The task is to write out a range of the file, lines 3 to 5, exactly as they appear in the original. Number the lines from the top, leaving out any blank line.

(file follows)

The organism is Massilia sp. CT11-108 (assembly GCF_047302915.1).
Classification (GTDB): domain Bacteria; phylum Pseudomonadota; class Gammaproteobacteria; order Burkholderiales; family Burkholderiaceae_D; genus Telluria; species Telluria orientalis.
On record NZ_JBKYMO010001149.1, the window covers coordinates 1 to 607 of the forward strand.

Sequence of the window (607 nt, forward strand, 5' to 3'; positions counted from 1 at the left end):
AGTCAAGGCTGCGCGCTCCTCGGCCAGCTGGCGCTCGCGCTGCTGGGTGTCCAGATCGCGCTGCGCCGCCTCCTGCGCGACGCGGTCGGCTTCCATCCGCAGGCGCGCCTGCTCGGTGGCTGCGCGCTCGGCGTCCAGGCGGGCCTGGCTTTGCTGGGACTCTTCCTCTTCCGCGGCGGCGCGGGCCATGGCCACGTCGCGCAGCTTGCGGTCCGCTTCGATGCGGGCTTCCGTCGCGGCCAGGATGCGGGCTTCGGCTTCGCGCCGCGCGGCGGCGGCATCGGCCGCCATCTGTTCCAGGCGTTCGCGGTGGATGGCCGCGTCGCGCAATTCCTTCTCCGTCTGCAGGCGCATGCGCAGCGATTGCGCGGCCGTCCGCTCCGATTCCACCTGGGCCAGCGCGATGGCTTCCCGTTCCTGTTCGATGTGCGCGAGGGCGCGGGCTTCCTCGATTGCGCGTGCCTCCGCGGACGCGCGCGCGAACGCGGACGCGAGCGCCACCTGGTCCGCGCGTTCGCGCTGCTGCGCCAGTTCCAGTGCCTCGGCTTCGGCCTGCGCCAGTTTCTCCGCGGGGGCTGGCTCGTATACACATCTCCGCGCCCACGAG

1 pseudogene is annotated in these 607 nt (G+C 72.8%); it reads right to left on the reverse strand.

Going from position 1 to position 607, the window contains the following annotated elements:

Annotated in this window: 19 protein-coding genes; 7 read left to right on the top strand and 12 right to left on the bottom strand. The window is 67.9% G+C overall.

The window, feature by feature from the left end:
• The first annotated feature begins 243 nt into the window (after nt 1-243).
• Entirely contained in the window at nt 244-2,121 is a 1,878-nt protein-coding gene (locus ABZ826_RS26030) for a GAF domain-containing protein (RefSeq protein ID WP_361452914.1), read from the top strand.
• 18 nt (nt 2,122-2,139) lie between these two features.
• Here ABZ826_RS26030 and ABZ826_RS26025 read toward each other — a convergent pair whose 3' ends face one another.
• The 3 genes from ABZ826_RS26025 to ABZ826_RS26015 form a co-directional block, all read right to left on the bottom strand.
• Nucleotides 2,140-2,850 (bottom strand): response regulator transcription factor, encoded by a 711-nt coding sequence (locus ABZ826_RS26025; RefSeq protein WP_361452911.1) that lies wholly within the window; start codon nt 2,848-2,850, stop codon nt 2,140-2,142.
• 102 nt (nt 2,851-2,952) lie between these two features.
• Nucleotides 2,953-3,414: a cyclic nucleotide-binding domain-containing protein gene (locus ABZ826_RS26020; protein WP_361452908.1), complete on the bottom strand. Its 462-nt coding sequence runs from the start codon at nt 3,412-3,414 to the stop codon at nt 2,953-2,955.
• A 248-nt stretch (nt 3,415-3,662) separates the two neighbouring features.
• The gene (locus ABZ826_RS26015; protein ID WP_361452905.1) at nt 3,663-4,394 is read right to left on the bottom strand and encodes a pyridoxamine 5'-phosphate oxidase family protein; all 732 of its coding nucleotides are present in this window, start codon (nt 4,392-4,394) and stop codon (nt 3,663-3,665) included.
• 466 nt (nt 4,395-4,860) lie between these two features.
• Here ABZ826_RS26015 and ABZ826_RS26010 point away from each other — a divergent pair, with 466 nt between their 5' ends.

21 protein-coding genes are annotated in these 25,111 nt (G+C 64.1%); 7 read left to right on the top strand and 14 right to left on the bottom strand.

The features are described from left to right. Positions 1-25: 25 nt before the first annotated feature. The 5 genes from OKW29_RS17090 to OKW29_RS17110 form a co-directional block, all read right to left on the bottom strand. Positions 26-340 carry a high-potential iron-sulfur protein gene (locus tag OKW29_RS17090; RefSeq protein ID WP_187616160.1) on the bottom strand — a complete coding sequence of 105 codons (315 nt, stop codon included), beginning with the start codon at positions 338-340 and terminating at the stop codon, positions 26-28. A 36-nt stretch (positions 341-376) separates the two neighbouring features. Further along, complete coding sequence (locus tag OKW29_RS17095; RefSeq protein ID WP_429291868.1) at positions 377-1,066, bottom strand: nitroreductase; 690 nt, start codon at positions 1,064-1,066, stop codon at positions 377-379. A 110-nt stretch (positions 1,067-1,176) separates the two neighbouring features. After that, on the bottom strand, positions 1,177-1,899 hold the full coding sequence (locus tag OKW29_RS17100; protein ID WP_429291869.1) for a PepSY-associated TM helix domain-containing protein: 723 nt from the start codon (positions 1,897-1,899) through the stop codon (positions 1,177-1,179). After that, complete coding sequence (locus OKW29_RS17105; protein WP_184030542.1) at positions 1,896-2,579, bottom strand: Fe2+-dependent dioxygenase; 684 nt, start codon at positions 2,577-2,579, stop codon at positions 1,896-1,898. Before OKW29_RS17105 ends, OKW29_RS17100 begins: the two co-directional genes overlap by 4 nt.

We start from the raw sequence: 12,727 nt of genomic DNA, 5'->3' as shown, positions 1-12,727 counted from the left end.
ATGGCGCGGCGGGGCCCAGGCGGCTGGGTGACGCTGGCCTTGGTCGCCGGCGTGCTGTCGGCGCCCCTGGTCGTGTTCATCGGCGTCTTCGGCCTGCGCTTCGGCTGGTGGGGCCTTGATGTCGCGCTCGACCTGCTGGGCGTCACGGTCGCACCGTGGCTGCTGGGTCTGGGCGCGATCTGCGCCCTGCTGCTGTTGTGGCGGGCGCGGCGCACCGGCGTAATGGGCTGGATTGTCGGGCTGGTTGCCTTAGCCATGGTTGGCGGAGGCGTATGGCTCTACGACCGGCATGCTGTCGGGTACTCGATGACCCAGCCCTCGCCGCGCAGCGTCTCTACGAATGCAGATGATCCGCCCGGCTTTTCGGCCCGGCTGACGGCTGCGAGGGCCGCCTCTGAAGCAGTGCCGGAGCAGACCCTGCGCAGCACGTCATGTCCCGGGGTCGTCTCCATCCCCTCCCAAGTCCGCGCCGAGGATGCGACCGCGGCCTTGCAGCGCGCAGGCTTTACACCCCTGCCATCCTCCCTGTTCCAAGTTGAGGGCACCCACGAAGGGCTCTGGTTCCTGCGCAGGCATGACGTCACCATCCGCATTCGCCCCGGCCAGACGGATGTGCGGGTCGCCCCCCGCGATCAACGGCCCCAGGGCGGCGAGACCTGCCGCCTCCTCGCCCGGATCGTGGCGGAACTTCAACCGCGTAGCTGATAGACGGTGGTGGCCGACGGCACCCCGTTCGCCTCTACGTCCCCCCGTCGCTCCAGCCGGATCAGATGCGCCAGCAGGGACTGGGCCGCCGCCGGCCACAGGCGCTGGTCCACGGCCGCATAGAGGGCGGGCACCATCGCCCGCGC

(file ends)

On record NZ_JBKYMO010001149.1, the window covers coordinates 1 to 607 of the forward strand.

Sequence of the window (607 nt, forward strand, 5' to 3'; positions counted from 1 at the left end):
AGTCAAGGCTGCGCGCTCCTCGGCCAGCTGGCGCTCGCGCTGCTGGGTGTCCAGATCGCGCTGCGCCGCCTCCTGCGCGACGCGGTCGGCTTCCATCCGCAGGCGCGCCTGCTCGGTGGCTGCGCGCTCGGCGTCCAGGCGGGCCTGGCTTTGCTGGGACTCTTCCTCTTCCGCGGCGGCGCGGGCCATGGCCACGTCGCGCAGCTTGCGGTCCGCTTCGATGCGGGCTTCCGTCGCGGCCAGGATGCGGGCTTCGGCTTCGCGCCGCGCGGCGGCGGCATCGGCCGCCATCTGTTCCAGGCGTTCGCGGTGGATGGCCGCGTCGCGCAATTCCTTCTCCGTCTGCAGGCGCATGCGCAGCGATTGCGCGGCCGTCCGCTCCGATTCCACCTGGGCCAGCGCGATGGCTTCCCGTTCCTGTTCGATGTGCGCGAGGGCGCGGGCTTCCTCGATTGCGCGTGCCTCCGCGGACGCGCGCGCGAACGCGGACGCGAGCGCCACCTGGTCCGCGCGTTCGCGCTGCTGCGCCAGTTCCAGTGCCTCGGCTTCGGCCTGCGCCAGTTTCTCCGCGGGGGCTGGCTCGTATACACATCTCCGCGCCCACGAG